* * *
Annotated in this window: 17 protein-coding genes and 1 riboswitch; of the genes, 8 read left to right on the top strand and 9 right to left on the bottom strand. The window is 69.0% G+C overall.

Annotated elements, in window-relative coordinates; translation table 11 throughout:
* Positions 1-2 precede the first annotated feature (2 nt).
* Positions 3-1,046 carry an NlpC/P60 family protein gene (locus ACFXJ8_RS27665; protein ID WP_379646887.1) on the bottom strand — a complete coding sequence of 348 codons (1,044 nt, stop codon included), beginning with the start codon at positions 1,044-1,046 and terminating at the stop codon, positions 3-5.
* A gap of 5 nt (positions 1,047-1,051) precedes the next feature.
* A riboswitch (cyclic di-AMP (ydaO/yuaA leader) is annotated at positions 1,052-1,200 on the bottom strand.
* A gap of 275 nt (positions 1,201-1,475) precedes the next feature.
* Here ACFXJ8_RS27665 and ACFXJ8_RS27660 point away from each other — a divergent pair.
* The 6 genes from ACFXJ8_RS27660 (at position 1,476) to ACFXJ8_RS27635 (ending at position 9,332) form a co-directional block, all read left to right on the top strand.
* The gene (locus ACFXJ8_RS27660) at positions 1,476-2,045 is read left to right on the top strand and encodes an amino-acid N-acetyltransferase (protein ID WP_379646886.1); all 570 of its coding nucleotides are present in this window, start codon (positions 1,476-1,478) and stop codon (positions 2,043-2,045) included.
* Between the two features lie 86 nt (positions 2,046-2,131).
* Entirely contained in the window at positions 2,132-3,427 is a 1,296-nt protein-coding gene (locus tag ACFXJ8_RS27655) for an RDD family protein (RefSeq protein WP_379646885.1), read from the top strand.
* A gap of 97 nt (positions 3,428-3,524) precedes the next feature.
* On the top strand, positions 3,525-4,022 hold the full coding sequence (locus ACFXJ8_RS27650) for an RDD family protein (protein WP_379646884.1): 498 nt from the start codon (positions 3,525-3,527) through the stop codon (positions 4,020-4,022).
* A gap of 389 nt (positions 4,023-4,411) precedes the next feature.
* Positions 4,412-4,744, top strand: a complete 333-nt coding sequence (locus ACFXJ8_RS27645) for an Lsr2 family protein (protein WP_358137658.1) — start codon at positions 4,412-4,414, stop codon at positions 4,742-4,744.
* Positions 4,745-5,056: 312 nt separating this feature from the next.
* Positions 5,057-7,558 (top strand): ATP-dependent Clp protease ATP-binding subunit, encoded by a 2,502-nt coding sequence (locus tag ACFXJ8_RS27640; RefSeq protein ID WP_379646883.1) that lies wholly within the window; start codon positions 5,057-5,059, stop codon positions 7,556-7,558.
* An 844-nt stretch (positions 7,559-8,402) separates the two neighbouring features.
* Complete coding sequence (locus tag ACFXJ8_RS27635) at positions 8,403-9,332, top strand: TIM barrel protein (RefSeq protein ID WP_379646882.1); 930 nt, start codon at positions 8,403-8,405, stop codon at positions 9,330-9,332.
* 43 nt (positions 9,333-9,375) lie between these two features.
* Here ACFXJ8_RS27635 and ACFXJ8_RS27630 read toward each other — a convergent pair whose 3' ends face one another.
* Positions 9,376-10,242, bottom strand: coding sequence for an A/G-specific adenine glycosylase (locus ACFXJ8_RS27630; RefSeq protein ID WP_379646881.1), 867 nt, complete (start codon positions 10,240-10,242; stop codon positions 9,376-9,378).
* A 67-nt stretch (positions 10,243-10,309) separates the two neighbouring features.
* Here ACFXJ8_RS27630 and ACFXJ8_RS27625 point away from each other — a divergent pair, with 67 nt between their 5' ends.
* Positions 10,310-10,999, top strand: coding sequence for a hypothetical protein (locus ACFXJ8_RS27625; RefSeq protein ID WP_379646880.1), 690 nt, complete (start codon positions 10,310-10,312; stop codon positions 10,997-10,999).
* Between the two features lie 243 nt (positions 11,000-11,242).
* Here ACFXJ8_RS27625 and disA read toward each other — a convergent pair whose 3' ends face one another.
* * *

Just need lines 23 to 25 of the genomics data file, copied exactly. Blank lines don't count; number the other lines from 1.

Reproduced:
* Positions 9,376-10,242, bottom strand: coding sequence for an A/G-specific adenine glycosylase (locus ACFXJ8_RS27630; RefSeq protein ID WP_379646881.1), 867 nt, complete (start codon positions 10,240-10,242; stop codon positions 9,376-9,378).
* A 67-nt stretch (positions 10,243-10,309) separates the two neighbouring features.
* Here ACFXJ8_RS27630 and ACFXJ8_RS27625 point away from each other — a divergent pair, with 67 nt between their 5' ends.